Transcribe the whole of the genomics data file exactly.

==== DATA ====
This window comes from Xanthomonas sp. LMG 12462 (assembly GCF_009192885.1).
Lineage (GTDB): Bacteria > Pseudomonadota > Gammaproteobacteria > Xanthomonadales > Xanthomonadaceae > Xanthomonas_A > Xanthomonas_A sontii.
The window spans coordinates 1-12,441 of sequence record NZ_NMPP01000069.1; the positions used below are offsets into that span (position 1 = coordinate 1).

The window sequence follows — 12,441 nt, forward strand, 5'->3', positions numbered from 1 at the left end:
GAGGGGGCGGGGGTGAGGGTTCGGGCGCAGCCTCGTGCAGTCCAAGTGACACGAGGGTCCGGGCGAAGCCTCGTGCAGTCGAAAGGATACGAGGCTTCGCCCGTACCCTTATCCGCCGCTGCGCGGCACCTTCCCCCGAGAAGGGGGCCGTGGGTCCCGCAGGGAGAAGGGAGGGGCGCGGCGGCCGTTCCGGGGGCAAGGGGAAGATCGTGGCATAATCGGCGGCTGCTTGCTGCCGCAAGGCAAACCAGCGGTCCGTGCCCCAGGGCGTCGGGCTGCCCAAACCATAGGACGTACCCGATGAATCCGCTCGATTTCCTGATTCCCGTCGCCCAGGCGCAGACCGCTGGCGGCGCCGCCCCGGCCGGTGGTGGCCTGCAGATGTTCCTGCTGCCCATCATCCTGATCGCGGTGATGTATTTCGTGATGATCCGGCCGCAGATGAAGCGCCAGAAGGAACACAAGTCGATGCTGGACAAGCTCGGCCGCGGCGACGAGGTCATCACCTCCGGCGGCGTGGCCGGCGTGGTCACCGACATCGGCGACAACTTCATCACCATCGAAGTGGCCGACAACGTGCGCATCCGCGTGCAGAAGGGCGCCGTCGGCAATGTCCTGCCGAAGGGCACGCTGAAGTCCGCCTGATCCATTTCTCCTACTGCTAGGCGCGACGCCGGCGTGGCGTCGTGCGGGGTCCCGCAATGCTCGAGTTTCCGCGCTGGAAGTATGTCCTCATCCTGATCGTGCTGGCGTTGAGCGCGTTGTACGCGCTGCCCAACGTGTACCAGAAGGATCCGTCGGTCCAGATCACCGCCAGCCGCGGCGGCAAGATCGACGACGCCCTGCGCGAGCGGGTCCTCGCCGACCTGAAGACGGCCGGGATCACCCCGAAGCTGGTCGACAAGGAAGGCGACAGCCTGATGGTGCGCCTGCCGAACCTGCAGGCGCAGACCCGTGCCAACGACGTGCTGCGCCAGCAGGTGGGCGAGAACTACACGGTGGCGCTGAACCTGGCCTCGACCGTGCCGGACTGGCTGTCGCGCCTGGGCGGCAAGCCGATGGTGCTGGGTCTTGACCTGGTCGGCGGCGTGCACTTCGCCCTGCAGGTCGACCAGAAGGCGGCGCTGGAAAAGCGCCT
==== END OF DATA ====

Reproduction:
This window comes from Xanthomonas sp. LMG 12462 (assembly GCF_009192885.1).
Lineage (GTDB): Bacteria > Pseudomonadota > Gammaproteobacteria > Xanthomonadales > Xanthomonadaceae > Xanthomonas_A > Xanthomonas_A sontii.
The window spans coordinates 1-12,441 of sequence record NZ_NMPP01000069.1; the positions used below are offsets into that span (position 1 = coordinate 1).

The window sequence follows — 12,441 nt, forward strand, 5'->3', positions numbered from 1 at the left end:
GAGGGGGCGGGGGTGAGGGTTCGGGCGCAGCCTCGTGCAGTCCAAGTGACACGAGGGTCCGGGCGAAGCCTCGTGCAGTCGAAAGGATACGAGGCTTCGCCCGTACCCTTATCCGCCGCTGCGCGGCACCTTCCCCCGAGAAGGGGGCCGTGGGTCCCGCAGGGAGAAGGGAGGGGCGCGGCGGCCGTTCCGGGGGCAAGGGGAAGATCGTGGCATAATCGGCGGCTGCTTGCTGCCGCAAGGCAAACCAGCGGTCCGTGCCCCAGGGCGTCGGGCTGCCCAAACCATAGGACGTACCCGATGAATCCGCTCGATTTCCTGATTCCCGTCGCCCAGGCGCAGACCGCTGGCGGCGCCGCCCCGGCCGGTGGTGGCCTGCAGATGTTCCTGCTGCCCATCATCCTGATCGCGGTGATGTATTTCGTGATGATCCGGCCGCAGATGAAGCGCCAGAAGGAACACAAGTCGATGCTGGACAAGCTCGGCCGCGGCGACGAGGTCATCACCTCCGGCGGCGTGGCCGGCGTGGTCACCGACATCGGCGACAACTTCATCACCATCGAAGTGGCCGACAACGTGCGCATCCGCGTGCAGAAGGGCGCCGTCGGCAATGTCCTGCCGAAGGGCACGCTGAAGTCCGCCTGATCCATTTCTCCTACTGCTAGGCGCGACGCCGGCGTGGCGTCGTGCGGGGTCCCGCAATGCTCGAGTTTCCGCGCTGGAAGTATGTCCTCATCCTGATCGTGCTGGCGTTGAGCGCGTTGTACGCGCTGCCCAACGTGTACCAGAAGGATCCGTCGGTCCAGATCACCGCCAGCCGCGGCGGCAAGATCGACGACGCCCTGCGCGAGCGGGTCCTCGCCGACCTGAAGACGGCCGGGATCACCCCGAAGCTGGTCGACAAGGAAGGCGACAGCCTGATGGTGCGCCTGCCGAACCTGCAGGCGCAGACCCGTGCCAACGACGTGCTGCGCCAGCAGGTGGGCGAGAACTACACGGTGGCGCTGAACCTGGCCTCGACCGTGCCGGACTGGCTGTCGCGCCTGGGCGGCAAGCCGATGGTGCTGGGTCTTGACCTGGTCGGCGGCGTGCACTTCGCCCTGCAGGTCGACCAGAAGGCGGCGCTGGAAAAGCGCCT